Cellist/composer/singer/dancer/flutist Malina Rauschenfels is, well, all of those.
Having earned top honors at both Juilliard and Eastman School of Music, Malina is mostly seen these days performing with the vocal ensemble Toby Twining Music where she plays cello and sings Toby Twining’s works with him and the rest of the group.
Malina recalls the day she first met Toby Twining. “My ex-boyfriend has worked with him for 20 years. He did work on Chrysalid Requiem with him, and made the Eurydice CD with him and conducted and sang, stuff like that. I just met him accidentally at a Philadelphia train station as they were about to put on the Eurydice play, and I had asked him about 9/11 Blues, which it [said in] his bio that Matt Haimovitz played it, and I was like ‘I’d love to see it! I’d love to hear it!’. I don’t know anything about it, I’d just read his bio, and he says ‘Oh, I have that on me!’, and he pulls up music and hands it to me. He says ‘But I’ve been told it’s impossible to play’, and I said ‘That can’t be impossible! I read in your bio that Matt Haimovitz performed it!’, and he says ‘Oh, that piece! Oh no I don’t have that piece on me, this is a piece I just wrote!’–It was written for someone, I don’t know who, but he gave me the music, and of course, you give me a challenge like that, and I’ve gotta learn it! Don’t tell me something’s impossible!”.
Video of Schoenberg Dreaming:
Twining: Schoenberg Dreaming (Debut; Live at Banglewood; MASS MoCA, 2008)
“And of course, the perfect blessing at the time was my ex-boyfriend knew [Toby’s] music, so he could get me the midi to the micro-tonal pitches, and I sat down and started learning it right away–I asked Toby for permission to perform it, and he was shocked because I guess he never thought I would play it. To me, that’s what you think when you’re handing someone music, and they’re a cellist. But yeah, so I performed it up at Bang On a Can at MASS MoCA, and he came down to hear me play it once before the first performance, and we just started becoming closer and closer friends, and I love his kids! I went up to New Hampshire, and he was putting on the Arts On The Edge Wolfboro Festival, so I stayed with him and his kids for nearly a month rehearsing and hanging out with them and it was wonderful! By then, we were just really close friends, and then when I told him last winter break that I wanted to quit my job and get back into performing, he said ‘You have to be in my group! Now your job won’t conlict, so, I can ask you to be in my group!’, [after] which I was completely thrilled because I had never anticipated that that would happen!”.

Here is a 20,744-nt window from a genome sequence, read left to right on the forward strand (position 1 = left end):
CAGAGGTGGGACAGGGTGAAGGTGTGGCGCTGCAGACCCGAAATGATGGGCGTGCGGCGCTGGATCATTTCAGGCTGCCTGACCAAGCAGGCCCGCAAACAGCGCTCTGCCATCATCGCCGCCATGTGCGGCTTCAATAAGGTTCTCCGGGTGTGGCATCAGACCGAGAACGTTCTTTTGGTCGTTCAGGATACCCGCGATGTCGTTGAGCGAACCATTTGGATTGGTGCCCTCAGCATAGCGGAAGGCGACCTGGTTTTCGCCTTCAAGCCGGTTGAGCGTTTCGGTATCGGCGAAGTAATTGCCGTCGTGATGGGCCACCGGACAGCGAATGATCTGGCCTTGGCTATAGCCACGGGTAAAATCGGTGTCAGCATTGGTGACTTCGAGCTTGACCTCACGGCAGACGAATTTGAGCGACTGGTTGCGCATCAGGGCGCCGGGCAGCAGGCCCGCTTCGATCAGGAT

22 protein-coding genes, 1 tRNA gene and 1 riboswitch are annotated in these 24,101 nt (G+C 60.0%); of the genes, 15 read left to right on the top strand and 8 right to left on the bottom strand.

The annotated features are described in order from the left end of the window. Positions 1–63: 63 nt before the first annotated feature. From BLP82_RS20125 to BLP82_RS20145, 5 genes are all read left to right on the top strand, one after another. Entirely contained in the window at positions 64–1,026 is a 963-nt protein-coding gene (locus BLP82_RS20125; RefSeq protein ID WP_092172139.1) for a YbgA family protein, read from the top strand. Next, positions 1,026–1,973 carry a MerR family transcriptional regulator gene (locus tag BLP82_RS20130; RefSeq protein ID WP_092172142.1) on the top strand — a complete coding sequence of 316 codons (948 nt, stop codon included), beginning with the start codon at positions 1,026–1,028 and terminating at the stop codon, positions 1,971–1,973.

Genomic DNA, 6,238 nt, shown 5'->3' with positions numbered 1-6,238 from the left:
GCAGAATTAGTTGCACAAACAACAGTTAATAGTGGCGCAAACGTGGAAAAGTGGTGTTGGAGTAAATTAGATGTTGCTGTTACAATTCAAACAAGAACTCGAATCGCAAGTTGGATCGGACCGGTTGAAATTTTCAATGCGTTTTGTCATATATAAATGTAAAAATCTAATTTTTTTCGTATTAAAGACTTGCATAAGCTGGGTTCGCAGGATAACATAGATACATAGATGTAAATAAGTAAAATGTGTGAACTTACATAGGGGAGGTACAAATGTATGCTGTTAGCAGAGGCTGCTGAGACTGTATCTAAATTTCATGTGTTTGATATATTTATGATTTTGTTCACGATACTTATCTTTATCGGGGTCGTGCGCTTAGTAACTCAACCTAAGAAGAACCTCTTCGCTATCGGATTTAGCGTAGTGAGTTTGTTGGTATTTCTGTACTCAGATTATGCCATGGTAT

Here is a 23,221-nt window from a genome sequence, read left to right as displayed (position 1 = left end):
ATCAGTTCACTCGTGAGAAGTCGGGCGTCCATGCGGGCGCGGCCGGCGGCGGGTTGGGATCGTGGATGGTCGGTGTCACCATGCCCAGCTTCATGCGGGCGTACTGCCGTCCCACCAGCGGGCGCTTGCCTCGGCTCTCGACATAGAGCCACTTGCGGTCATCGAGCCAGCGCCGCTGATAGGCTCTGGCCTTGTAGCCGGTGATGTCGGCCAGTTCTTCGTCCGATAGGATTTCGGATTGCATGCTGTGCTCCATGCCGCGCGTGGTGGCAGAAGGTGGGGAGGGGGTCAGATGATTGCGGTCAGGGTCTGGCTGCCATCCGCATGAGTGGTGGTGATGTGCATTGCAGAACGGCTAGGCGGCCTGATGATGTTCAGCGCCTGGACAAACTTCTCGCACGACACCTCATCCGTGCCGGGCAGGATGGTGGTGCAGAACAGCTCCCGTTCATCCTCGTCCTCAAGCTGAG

If you hadn’t seen Malina’s own webpage you probably weren’t aware that she is also a composer in her own right, and performs as a soprano and a cellist for for both hers and other people’s projects. She also happens to be a gifted dancer/choreographer, has practiced aerial gymnastics, and has even incorporated these other gifts into her music, most notably on an original composition titled 1 # umop_apisdn # 1